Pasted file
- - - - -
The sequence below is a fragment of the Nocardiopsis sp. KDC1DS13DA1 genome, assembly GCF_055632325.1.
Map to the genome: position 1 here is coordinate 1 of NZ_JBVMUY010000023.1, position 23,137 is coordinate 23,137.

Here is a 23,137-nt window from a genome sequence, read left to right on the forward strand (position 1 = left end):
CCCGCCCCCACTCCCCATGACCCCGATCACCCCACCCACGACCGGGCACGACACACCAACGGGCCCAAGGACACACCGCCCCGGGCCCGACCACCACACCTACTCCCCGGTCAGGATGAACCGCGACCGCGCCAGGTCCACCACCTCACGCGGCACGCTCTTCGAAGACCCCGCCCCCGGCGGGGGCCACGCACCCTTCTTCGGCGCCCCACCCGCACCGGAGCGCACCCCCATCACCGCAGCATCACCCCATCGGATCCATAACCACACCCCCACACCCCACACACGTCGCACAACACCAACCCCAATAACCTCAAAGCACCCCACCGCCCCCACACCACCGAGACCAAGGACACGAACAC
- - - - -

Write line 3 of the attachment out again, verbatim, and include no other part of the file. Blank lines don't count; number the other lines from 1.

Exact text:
Here is a 23,137-nt window from a genome sequence, read left to right on the forward strand (position 1 = left end):